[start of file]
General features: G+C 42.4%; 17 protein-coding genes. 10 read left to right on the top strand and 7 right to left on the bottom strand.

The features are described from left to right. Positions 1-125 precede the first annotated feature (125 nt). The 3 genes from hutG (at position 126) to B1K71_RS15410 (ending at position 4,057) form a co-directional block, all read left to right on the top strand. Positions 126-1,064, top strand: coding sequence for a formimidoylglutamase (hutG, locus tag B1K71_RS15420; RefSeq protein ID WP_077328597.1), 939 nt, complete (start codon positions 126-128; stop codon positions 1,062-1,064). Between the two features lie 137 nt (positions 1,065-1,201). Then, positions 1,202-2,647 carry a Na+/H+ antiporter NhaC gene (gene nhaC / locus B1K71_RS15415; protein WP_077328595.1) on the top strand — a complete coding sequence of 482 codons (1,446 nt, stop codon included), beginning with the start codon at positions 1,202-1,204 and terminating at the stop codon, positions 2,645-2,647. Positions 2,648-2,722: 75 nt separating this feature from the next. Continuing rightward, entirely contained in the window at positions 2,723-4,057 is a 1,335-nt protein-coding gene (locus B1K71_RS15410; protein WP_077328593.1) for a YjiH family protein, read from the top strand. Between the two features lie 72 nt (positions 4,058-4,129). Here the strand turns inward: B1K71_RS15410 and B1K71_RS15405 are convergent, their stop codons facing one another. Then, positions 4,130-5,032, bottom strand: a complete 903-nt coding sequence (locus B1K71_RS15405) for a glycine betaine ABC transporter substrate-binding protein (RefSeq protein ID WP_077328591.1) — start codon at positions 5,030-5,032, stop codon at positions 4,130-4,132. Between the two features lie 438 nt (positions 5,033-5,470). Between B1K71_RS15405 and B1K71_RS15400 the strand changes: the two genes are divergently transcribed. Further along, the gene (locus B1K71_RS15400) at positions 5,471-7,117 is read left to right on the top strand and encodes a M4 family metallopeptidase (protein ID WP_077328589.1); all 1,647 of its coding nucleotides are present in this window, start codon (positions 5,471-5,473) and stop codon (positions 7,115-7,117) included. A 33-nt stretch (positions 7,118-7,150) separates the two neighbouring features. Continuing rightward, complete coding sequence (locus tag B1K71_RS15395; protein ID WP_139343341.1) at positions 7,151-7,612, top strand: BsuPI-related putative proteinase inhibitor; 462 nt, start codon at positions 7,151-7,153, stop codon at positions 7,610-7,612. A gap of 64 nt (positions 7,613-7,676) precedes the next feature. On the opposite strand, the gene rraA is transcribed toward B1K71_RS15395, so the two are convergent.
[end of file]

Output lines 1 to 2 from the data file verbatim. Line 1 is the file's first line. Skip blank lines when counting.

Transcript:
General features: G+C 42.4%; 17 protein-coding genes. 10 read left to right on the top strand and 7 right to left on the bottom strand.

The features are described from left to right. Positions 1-125 precede the first annotated feature (125 nt). The 3 genes from hutG (at position 126) to B1K71_RS15410 (ending at position 4,057) form a co-directional block, all read left to right on the top strand. Positions 126-1,064, top strand: coding sequence for a formimidoylglutamase (hutG, locus tag B1K71_RS15420; RefSeq protein ID WP_077328597.1), 939 nt, complete (start codon positions 126-128; stop codon positions 1,062-1,064). Between the two features lie 137 nt (positions 1,065-1,201). Then, positions 1,202-2,647 carry a Na+/H+ antiporter NhaC gene (gene nhaC / locus B1K71_RS15415; protein WP_077328595.1) on the top strand — a complete coding sequence of 482 codons (1,446 nt, stop codon included), beginning with the start codon at positions 1,202-1,204 and terminating at the stop codon, positions 2,645-2,647. Positions 2,648-2,722: 75 nt separating this feature from the next. Continuing rightward, entirely contained in the window at positions 2,723-4,057 is a 1,335-nt protein-coding gene (locus B1K71_RS15410; protein WP_077328593.1) for a YjiH family protein, read from the top strand. Between the two features lie 72 nt (positions 4,058-4,129). Here the strand turns inward: B1K71_RS15410 and B1K71_RS15405 are convergent, their stop codons facing one another. Then, positions 4,130-5,032, bottom strand: a complete 903-nt coding sequence (locus B1K71_RS15405) for a glycine betaine ABC transporter substrate-binding protein (RefSeq protein ID WP_077328591.1) — start codon at positions 5,030-5,032, stop codon at positions 4,130-4,132. Between the two features lie 438 nt (positions 5,033-5,470). Between B1K71_RS15405 and B1K71_RS15400 the strand changes: the two genes are divergently transcribed. Further along, the gene (locus B1K71_RS15400) at positions 5,471-7,117 is read left to right on the top strand and encodes a M4 family metallopeptidase (protein ID WP_077328589.1); all 1,647 of its coding nucleotides are present in this window, start codon (positions 5,471-5,473) and stop codon (positions 7,115-7,117) included. A 33-nt stretch (positions 7,118-7,150) separates the two neighbouring features. Continuing rightward, complete coding sequence (locus tag B1K71_RS15395; protein ID WP_139343341.1) at positions 7,151-7,612, top strand: BsuPI-related putative proteinase inhibitor; 462 nt, start codon at positions 7,151-7,153, stop codon at positions 7,610-7,612. A gap of 64 nt (positions 7,613-7,676) precedes the next feature. On the opposite strand, the gene rraA is transcribed toward B1K71_RS15395, so the two are convergent.